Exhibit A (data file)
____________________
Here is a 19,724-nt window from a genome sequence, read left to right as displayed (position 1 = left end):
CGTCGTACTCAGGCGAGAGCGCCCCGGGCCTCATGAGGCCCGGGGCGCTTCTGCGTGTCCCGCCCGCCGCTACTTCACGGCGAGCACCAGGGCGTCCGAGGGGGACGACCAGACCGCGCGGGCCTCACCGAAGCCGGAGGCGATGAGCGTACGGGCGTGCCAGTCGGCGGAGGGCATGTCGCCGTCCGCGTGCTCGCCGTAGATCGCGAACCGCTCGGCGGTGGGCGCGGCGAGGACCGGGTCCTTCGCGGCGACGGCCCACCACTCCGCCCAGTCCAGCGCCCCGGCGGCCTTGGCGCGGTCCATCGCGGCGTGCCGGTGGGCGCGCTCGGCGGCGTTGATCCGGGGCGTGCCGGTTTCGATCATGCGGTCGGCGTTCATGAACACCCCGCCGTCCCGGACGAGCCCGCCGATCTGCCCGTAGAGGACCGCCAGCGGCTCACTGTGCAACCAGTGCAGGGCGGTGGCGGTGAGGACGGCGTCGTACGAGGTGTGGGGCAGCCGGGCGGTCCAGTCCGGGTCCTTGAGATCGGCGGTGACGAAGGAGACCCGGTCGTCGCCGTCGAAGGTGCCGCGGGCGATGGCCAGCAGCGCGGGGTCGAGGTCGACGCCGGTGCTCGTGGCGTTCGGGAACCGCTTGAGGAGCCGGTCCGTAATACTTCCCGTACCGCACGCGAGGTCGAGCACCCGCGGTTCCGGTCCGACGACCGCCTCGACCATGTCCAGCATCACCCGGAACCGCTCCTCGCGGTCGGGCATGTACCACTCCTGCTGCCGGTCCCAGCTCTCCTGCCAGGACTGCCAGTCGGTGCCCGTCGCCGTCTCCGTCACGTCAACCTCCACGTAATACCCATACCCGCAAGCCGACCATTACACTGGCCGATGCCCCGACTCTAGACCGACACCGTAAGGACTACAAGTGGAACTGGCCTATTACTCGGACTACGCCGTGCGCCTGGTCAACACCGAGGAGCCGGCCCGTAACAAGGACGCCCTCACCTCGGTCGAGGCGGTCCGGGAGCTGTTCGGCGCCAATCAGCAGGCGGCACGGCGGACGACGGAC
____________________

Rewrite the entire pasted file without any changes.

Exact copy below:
Here is a 19,724-nt window from a genome sequence, read left to right as displayed (position 1 = left end):
CGTCGTACTCAGGCGAGAGCGCCCCGGGCCTCATGAGGCCCGGGGCGCTTCTGCGTGTCCCGCCCGCCGCTACTTCACGGCGAGCACCAGGGCGTCCGAGGGGGACGACCAGACCGCGCGGGCCTCACCGAAGCCGGAGGCGATGAGCGTACGGGCGTGCCAGTCGGCGGAGGGCATGTCGCCGTCCGCGTGCTCGCCGTAGATCGCGAACCGCTCGGCGGTGGGCGCGGCGAGGACCGGGTCCTTCGCGGCGACGGCCCACCACTCCGCCCAGTCCAGCGCCCCGGCGGCCTTGGCGCGGTCCATCGCGGCGTGCCGGTGGGCGCGCTCGGCGGCGTTGATCCGGGGCGTGCCGGTTTCGATCATGCGGTCGGCGTTCATGAACACCCCGCCGTCCCGGACGAGCCCGCCGATCTGCCCGTAGAGGACCGCCAGCGGCTCACTGTGCAACCAGTGCAGGGCGGTGGCGGTGAGGACGGCGTCGTACGAGGTGTGGGGCAGCCGGGCGGTCCAGTCCGGGTCCTTGAGATCGGCGGTGACGAAGGAGACCCGGTCGTCGCCGTCGAAGGTGCCGCGGGCGATGGCCAGCAGCGCGGGGTCGAGGTCGACGCCGGTGCTCGTGGCGTTCGGGAACCGCTTGAGGAGCCGGTCCGTAATACTTCCCGTACCGCACGCGAGGTCGAGCACCCGCGGTTCCGGTCCGACGACCGCCTCGACCATGTCCAGCATCACCCGGAACCGCTCCTCGCGGTCGGGCATGTACCACTCCTGCTGCCGGTCCCAGCTCTCCTGCCAGGACTGCCAGTCGGTGCCCGTCGCCGTCTCCGTCACGTCAACCTCCACGTAATACCCATACCCGCAAGCCGACCATTACACTGGCCGATGCCCCGACTCTAGACCGACACCGTAAGGACTACAAGTGGAACTGGCCTATTACTCGGACTACGCCGTGCGCCTGGTCAACACCGAGGAGCCGGCCCGTAACAAGGACGCCCTCACCTCGGTCGAGGCGGTCCGGGAGCTGTTCGGCGCCAATCAGCAGGCGGCACGGCGGACGACGGAC